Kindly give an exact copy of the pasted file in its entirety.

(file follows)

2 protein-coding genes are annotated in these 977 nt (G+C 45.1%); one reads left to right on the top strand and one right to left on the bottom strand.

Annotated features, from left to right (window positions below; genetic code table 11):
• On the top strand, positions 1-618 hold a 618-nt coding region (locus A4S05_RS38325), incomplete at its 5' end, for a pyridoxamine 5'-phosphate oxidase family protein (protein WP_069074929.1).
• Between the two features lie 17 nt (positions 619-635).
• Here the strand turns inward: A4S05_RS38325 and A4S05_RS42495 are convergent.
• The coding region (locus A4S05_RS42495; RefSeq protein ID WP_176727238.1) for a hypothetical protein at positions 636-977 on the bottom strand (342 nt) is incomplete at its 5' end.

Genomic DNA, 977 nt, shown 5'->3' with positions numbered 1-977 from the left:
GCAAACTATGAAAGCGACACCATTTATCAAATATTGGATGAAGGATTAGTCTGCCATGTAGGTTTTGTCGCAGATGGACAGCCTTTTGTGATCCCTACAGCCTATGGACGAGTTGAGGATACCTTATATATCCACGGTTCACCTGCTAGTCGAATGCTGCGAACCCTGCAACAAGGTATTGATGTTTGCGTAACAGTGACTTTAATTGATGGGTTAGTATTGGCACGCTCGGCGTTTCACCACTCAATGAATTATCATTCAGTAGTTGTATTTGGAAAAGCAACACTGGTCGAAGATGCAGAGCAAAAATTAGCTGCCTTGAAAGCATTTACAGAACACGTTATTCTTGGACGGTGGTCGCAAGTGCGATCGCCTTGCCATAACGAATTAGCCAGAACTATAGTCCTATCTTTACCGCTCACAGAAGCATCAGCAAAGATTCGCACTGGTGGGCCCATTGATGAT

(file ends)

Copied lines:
2 protein-coding genes are annotated in these 977 nt (G+C 45.1%); one reads left to right on the top strand and one right to left on the bottom strand.

Annotated features, from left to right (window positions below; genetic code table 11):
• On the top strand, positions 1-618 hold a 618-nt coding region (locus A4S05_RS38325), incomplete at its 5' end, for a pyridoxamine 5'-phosphate oxidase family protein (protein WP_069074929.1).
• Between the two features lie 17 nt (positions 619-635).
• Here the strand turns inward: A4S05_RS38325 and A4S05_RS42495 are convergent.
• The coding region (locus A4S05_RS42495; RefSeq protein ID WP_176727238.1) for a hypothetical protein at positions 636-977 on the bottom strand (342 nt) is incomplete at its 5' end.

Genomic DNA, 977 nt, shown 5'->3' with positions numbered 1-977 from the left:
GCAAACTATGAAAGCGACACCATTTATCAAATATTGGATGAAGGATTAGTCTGCCATGTAGGTTTTGTCGCAGATGGACAGCCTTTTGTGATCCCTACAGCCTATGGACGAGTTGAGGATACCTTATATATCCACGGTTCACCTGCTAGTCGAATGCTGCGAACCCTGCAACAAGGTATTGATGTTTGCGTAACAGTGACTTTAATTGATGGGTTAGTATTGGCACGCTCGGCGTTTCACCACTCAATGAATTATCATTCAGTAGTTGTATTTGGAAAAGCAACACTGGTCGAAGATGCAGAGCAAAAATTAGCTGCCTTGAAAGCATTTACAGAACACGTTATTCTTGGACGGTGGTCGCAAGTGCGATCGCCTTGCCATAACGAATTAGCCAGAACTATAGTCCTATCTTTACCGCTCACAGAAGCATCAGCAAAGATTCGCACTGGTGGGCCCATTGATGAT